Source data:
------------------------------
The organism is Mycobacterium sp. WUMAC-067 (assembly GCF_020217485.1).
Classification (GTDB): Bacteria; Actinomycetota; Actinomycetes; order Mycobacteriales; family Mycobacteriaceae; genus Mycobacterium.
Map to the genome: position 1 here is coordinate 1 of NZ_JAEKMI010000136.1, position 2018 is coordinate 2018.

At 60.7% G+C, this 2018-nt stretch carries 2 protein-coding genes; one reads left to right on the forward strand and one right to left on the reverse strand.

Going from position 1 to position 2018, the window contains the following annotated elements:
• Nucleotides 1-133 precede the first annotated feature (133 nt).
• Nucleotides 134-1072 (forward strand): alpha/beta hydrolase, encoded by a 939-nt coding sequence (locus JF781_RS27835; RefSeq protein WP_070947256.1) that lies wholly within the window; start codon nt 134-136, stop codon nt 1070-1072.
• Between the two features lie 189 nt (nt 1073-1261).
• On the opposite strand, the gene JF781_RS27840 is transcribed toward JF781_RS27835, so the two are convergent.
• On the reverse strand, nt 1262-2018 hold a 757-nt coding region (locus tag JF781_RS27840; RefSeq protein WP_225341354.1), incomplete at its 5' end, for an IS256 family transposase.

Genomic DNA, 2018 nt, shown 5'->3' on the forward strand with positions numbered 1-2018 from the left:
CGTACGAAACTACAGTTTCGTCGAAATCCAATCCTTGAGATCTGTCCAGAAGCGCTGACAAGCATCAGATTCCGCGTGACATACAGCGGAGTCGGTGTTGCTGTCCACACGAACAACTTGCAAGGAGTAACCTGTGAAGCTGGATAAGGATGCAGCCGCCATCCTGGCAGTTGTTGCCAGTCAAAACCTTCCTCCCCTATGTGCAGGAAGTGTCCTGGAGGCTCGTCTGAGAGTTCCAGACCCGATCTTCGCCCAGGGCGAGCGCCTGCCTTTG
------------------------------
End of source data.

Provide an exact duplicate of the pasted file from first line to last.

The organism is Mycobacterium sp. WUMAC-067 (assembly GCF_020217485.1).
Classification (GTDB): Bacteria; Actinomycetota; Actinomycetes; order Mycobacteriales; family Mycobacteriaceae; genus Mycobacterium.
Map to the genome: position 1 here is coordinate 1 of NZ_JAEKMI010000136.1, position 2018 is coordinate 2018.

At 60.7% G+C, this 2018-nt stretch carries 2 protein-coding genes; one reads left to right on the forward strand and one right to left on the reverse strand.

Going from position 1 to position 2018, the window contains the following annotated elements:
• Nucleotides 1-133 precede the first annotated feature (133 nt).
• Nucleotides 134-1072 (forward strand): alpha/beta hydrolase, encoded by a 939-nt coding sequence (locus JF781_RS27835; RefSeq protein WP_070947256.1) that lies wholly within the window; start codon nt 134-136, stop codon nt 1070-1072.
• Between the two features lie 189 nt (nt 1073-1261).
• On the opposite strand, the gene JF781_RS27840 is transcribed toward JF781_RS27835, so the two are convergent.
• On the reverse strand, nt 1262-2018 hold a 757-nt coding region (locus tag JF781_RS27840; RefSeq protein WP_225341354.1), incomplete at its 5' end, for an IS256 family transposase.

Genomic DNA, 2018 nt, shown 5'->3' on the forward strand with positions numbered 1-2018 from the left:
CGTACGAAACTACAGTTTCGTCGAAATCCAATCCTTGAGATCTGTCCAGAAGCGCTGACAAGCATCAGATTCCGCGTGACATACAGCGGAGTCGGTGTTGCTGTCCACACGAACAACTTGCAAGGAGTAACCTGTGAAGCTGGATAAGGATGCAGCCGCCATCCTGGCAGTTGTTGCCAGTCAAAACCTTCCTCCCCTATGTGCAGGAAGTGTCCTGGAGGCTCGTCTGAGAGTTCCAGACCCGATCTTCGCCCAGGGCGAGCGCCTGCCTTTG